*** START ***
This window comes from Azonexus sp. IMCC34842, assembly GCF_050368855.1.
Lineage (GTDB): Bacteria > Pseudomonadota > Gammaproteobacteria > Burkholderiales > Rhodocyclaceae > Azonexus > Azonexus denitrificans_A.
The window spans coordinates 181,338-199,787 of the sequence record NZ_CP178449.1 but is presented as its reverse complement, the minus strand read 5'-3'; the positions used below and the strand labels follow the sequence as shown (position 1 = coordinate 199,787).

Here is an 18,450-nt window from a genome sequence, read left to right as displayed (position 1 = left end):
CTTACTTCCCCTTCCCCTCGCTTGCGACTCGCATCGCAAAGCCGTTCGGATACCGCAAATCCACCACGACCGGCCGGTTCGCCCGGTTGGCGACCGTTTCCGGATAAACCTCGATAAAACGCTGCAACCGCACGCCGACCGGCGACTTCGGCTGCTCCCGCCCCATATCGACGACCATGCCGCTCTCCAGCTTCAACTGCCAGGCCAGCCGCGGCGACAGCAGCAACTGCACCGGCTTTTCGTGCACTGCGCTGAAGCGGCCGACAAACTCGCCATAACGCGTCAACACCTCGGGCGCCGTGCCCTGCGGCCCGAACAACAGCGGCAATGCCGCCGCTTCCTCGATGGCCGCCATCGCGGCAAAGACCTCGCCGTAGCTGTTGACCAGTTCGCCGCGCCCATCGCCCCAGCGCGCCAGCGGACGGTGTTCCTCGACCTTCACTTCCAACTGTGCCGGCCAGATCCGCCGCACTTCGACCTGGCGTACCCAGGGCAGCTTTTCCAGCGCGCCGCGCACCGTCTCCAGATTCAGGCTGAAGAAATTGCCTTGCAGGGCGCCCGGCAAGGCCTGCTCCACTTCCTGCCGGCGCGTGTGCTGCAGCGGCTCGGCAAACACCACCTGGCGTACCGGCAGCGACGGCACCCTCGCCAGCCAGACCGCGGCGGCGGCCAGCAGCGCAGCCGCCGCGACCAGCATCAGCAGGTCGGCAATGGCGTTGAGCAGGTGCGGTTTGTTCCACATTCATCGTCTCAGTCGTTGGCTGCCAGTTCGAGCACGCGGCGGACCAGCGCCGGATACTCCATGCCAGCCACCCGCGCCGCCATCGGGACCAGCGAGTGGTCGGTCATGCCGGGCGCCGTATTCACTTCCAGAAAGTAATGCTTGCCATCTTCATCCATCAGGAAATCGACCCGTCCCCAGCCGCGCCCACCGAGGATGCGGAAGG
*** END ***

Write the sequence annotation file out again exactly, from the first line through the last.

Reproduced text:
This window comes from Azonexus sp. IMCC34842, assembly GCF_050368855.1.
Lineage (GTDB): Bacteria > Pseudomonadota > Gammaproteobacteria > Burkholderiales > Rhodocyclaceae > Azonexus > Azonexus denitrificans_A.
The window spans coordinates 181,338-199,787 of the sequence record NZ_CP178449.1 but is presented as its reverse complement, the minus strand read 5'-3'; the positions used below and the strand labels follow the sequence as shown (position 1 = coordinate 199,787).

Here is an 18,450-nt window from a genome sequence, read left to right as displayed (position 1 = left end):
CTTACTTCCCCTTCCCCTCGCTTGCGACTCGCATCGCAAAGCCGTTCGGATACCGCAAATCCACCACGACCGGCCGGTTCGCCCGGTTGGCGACCGTTTCCGGATAAACCTCGATAAAACGCTGCAACCGCACGCCGACCGGCGACTTCGGCTGCTCCCGCCCCATATCGACGACCATGCCGCTCTCCAGCTTCAACTGCCAGGCCAGCCGCGGCGACAGCAGCAACTGCACCGGCTTTTCGTGCACTGCGCTGAAGCGGCCGACAAACTCGCCATAACGCGTCAACACCTCGGGCGCCGTGCCCTGCGGCCCGAACAACAGCGGCAATGCCGCCGCTTCCTCGATGGCCGCCATCGCGGCAAAGACCTCGCCGTAGCTGTTGACCAGTTCGCCGCGCCCATCGCCCCAGCGCGCCAGCGGACGGTGTTCCTCGACCTTCACTTCCAACTGTGCCGGCCAGATCCGCCGCACTTCGACCTGGCGTACCCAGGGCAGCTTTTCCAGCGCGCCGCGCACCGTCTCCAGATTCAGGCTGAAGAAATTGCCTTGCAGGGCGCCCGGCAAGGCCTGCTCCACTTCCTGCCGGCGCGTGTGCTGCAGCGGCTCGGCAAACACCACCTGGCGTACCGGCAGCGACGGCACCCTCGCCAGCCAGACCGCGGCGGCGGCCAGCAGCGCAGCCGCCGCGACCAGCATCAGCAGGTCGGCAATGGCGTTGAGCAGGTGCGGTTTGTTCCACATTCATCGTCTCAGTCGTTGGCTGCCAGTTCGAGCACGCGGCGGACCAGCGCCGGATACTCCATGCCAGCCACCCGCGCCGCCATCGGGACCAGCGAGTGGTCGGTCATGCCGGGCGCCGTATTCACTTCCAGAAAGTAATGCTTGCCATCTTCATCCATCAGGAAATCGACCCGTCCCCAGCCGCGCCCACCGAGGATGCGGAAGG